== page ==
07 nov 2018 My very first time with VR in class
As a child, I was a tech enthusiast. Born in 1980, I am an active member of a lucky generation which could see the evolution of computers from gigantic monsters which could occupy an entire building so as to produce what we know today as a very limited amount of data, to micro technology,which enables us to store virtually anything in a “cloud” of information.
When I started teaching, back in the last century (phew, I AM getting old), rooms were constituted of a blackboard, chalk, chairs and books, lots of them. Don’t get me wrong, drop me at a library and I could get happily lost for a month, but looking at our classes nowadays, with interactive whiteboards and entire books available at the palm of our hands, it is like showing a colorful lollipop to a little kid. I’m excited, I know.
So then, at my very first post here, I would like to share my very first experience with a piece of technology I could hardly imagine would exist when I was a little kid. This week, I brought VR glasses to class, in order to enhance students’ experience when describing a landscape or an experience.
After a whole class, exposing students to adverb+adjective collocations, to language frames to express comparatives and to give opinions and practising the same structures with pictures exposed to the whole group, I displayed the link to 4 videos on the board. They were YouTube videos which are made with GoPros, and ready to be displayed using VR glasses, and they showed beaches in Thailand, safaris in Africa, even a trip to outer space. I would like to compliment David Moura, who is a fellow teacher and not only reminded me of this amazing possibility but also instructed me on how to use the videos and the glasses. Sharing is indeed caring and I thank you for it.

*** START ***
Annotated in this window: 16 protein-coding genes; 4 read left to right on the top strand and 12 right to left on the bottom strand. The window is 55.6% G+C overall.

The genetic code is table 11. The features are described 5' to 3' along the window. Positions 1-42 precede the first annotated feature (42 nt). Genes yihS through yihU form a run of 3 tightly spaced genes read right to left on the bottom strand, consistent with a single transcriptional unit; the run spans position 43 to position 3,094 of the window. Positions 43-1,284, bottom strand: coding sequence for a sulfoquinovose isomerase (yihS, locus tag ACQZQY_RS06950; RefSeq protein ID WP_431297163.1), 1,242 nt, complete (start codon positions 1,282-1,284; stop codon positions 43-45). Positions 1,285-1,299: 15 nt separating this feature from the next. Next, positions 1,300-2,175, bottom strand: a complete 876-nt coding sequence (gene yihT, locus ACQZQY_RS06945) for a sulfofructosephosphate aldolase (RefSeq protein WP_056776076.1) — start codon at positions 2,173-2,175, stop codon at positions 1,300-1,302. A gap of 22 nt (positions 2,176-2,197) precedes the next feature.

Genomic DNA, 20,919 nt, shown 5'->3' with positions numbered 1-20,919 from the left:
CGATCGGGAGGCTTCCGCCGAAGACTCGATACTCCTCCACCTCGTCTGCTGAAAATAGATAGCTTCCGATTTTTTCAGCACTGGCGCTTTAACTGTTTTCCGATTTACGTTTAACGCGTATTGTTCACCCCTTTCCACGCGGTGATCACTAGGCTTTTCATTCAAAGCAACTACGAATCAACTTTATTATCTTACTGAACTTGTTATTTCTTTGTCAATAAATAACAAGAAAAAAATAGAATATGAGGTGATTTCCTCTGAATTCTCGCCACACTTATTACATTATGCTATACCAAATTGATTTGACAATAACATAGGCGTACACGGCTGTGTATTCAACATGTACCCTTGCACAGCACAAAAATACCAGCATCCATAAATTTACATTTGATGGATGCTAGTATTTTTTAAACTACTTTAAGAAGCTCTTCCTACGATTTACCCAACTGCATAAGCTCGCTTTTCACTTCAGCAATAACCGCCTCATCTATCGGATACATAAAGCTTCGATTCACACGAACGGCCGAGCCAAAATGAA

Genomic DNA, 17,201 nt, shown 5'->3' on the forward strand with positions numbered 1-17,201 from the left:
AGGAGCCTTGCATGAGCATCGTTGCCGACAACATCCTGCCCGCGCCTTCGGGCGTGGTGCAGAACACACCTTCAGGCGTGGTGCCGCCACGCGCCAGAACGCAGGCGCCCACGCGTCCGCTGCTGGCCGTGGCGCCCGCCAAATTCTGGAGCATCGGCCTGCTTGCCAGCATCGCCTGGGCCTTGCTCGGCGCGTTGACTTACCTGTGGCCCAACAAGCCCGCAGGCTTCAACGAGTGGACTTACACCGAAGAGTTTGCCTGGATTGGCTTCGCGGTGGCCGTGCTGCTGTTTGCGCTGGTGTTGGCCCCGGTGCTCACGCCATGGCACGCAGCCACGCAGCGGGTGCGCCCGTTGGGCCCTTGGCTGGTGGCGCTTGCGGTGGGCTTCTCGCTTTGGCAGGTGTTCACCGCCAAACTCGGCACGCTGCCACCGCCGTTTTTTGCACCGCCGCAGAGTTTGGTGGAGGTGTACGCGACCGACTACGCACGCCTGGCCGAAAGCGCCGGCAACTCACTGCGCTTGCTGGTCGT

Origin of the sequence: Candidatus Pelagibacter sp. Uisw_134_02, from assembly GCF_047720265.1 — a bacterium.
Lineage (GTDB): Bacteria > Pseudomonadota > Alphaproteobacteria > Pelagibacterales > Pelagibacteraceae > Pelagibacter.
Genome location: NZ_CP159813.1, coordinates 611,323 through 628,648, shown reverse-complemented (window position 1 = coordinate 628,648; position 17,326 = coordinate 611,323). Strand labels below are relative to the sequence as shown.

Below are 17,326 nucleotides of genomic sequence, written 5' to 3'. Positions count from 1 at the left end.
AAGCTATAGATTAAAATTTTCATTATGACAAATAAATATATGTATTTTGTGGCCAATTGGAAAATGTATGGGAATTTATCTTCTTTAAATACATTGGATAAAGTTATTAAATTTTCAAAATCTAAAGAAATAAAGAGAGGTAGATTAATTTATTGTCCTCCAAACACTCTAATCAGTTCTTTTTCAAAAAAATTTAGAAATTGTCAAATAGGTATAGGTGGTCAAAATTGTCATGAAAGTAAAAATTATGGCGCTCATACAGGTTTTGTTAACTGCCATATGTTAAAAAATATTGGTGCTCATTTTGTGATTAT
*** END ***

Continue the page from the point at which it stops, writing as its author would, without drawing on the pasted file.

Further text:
I arranged the students’ chairs into stations, and while one of them would have the VR experience, the others would take notes on the language used and make loads of questions, in order to provide peer feedback later. I was surprised by the fact that technology was not an issue, not even for the 80-year-old lady who participated in one of these classes. She later on commented on how amazed she was, for having this opportunity.
The general feedback was incredibly positive. If we are bringing reality to class more and more, why not use technology in our favour. In the end, students in general complimented each other for the great use of vocabulary in class, and they left the class stating they felt comfortable to use what was learned during the lesson on a daily basis. What else could a teacher ask for, right?
So that was it. My journey, which started 2 years ago while watching a talk with the amazingly talented Raquel Ribeiro, had an amazing milestone, and I couldn’t just keep it to myself. And there you go. For those who think that maybe this technology is too far from our reach, financially speaking, I strongly recommend you to have a look around the virtual markets. You would be surprised with the price range of the VR glasses around. Why not give it a try, and always offer the best experience students can have in our classes?